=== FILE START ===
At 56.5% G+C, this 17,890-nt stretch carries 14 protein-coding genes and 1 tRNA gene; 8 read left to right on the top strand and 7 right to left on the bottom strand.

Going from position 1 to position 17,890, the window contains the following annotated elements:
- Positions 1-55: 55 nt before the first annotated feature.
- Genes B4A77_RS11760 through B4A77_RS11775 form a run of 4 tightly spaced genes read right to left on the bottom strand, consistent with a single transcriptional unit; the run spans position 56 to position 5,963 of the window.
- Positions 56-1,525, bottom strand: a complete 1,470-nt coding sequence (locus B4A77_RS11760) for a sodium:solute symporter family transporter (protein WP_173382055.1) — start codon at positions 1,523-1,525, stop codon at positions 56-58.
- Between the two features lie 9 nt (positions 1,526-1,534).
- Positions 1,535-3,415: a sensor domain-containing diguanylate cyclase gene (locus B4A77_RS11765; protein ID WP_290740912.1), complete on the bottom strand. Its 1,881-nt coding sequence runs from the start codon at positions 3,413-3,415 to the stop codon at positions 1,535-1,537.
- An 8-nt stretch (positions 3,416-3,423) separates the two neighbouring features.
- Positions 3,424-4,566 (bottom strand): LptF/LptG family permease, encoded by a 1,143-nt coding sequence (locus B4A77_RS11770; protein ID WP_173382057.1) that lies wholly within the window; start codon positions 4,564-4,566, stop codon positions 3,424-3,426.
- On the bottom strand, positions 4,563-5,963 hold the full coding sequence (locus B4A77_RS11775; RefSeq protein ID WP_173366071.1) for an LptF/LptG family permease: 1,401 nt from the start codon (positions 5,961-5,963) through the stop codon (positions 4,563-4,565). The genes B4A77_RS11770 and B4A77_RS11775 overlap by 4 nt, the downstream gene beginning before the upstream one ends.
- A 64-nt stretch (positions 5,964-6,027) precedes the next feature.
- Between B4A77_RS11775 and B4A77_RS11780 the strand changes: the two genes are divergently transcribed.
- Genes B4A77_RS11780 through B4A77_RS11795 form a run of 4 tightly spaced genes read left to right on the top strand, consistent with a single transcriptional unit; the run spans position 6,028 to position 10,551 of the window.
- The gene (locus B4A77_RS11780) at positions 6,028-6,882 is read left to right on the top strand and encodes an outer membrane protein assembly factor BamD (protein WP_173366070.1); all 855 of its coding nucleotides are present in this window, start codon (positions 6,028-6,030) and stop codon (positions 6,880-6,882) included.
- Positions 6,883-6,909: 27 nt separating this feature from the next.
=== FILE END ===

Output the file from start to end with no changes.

At 56.5% G+C, this 17,890-nt stretch carries 14 protein-coding genes and 1 tRNA gene; 8 read left to right on the top strand and 7 right to left on the bottom strand.

Going from position 1 to position 17,890, the window contains the following annotated elements:
- Positions 1-55: 55 nt before the first annotated feature.
- Genes B4A77_RS11760 through B4A77_RS11775 form a run of 4 tightly spaced genes read right to left on the bottom strand, consistent with a single transcriptional unit; the run spans position 56 to position 5,963 of the window.
- Positions 56-1,525, bottom strand: a complete 1,470-nt coding sequence (locus B4A77_RS11760) for a sodium:solute symporter family transporter (protein WP_173382055.1) — start codon at positions 1,523-1,525, stop codon at positions 56-58.
- Between the two features lie 9 nt (positions 1,526-1,534).
- Positions 1,535-3,415: a sensor domain-containing diguanylate cyclase gene (locus B4A77_RS11765; protein ID WP_290740912.1), complete on the bottom strand. Its 1,881-nt coding sequence runs from the start codon at positions 3,413-3,415 to the stop codon at positions 1,535-1,537.
- An 8-nt stretch (positions 3,416-3,423) separates the two neighbouring features.
- Positions 3,424-4,566 (bottom strand): LptF/LptG family permease, encoded by a 1,143-nt coding sequence (locus B4A77_RS11770; protein ID WP_173382057.1) that lies wholly within the window; start codon positions 4,564-4,566, stop codon positions 3,424-3,426.
- On the bottom strand, positions 4,563-5,963 hold the full coding sequence (locus B4A77_RS11775; RefSeq protein ID WP_173366071.1) for an LptF/LptG family permease: 1,401 nt from the start codon (positions 5,961-5,963) through the stop codon (positions 4,563-4,565). The genes B4A77_RS11770 and B4A77_RS11775 overlap by 4 nt, the downstream gene beginning before the upstream one ends.
- A 64-nt stretch (positions 5,964-6,027) precedes the next feature.
- Between B4A77_RS11775 and B4A77_RS11780 the strand changes: the two genes are divergently transcribed.
- Genes B4A77_RS11780 through B4A77_RS11795 form a run of 4 tightly spaced genes read left to right on the top strand, consistent with a single transcriptional unit; the run spans position 6,028 to position 10,551 of the window.
- The gene (locus B4A77_RS11780) at positions 6,028-6,882 is read left to right on the top strand and encodes an outer membrane protein assembly factor BamD (protein WP_173366070.1); all 855 of its coding nucleotides are present in this window, start codon (positions 6,028-6,030) and stop codon (positions 6,880-6,882) included.
- Positions 6,883-6,909: 27 nt separating this feature from the next.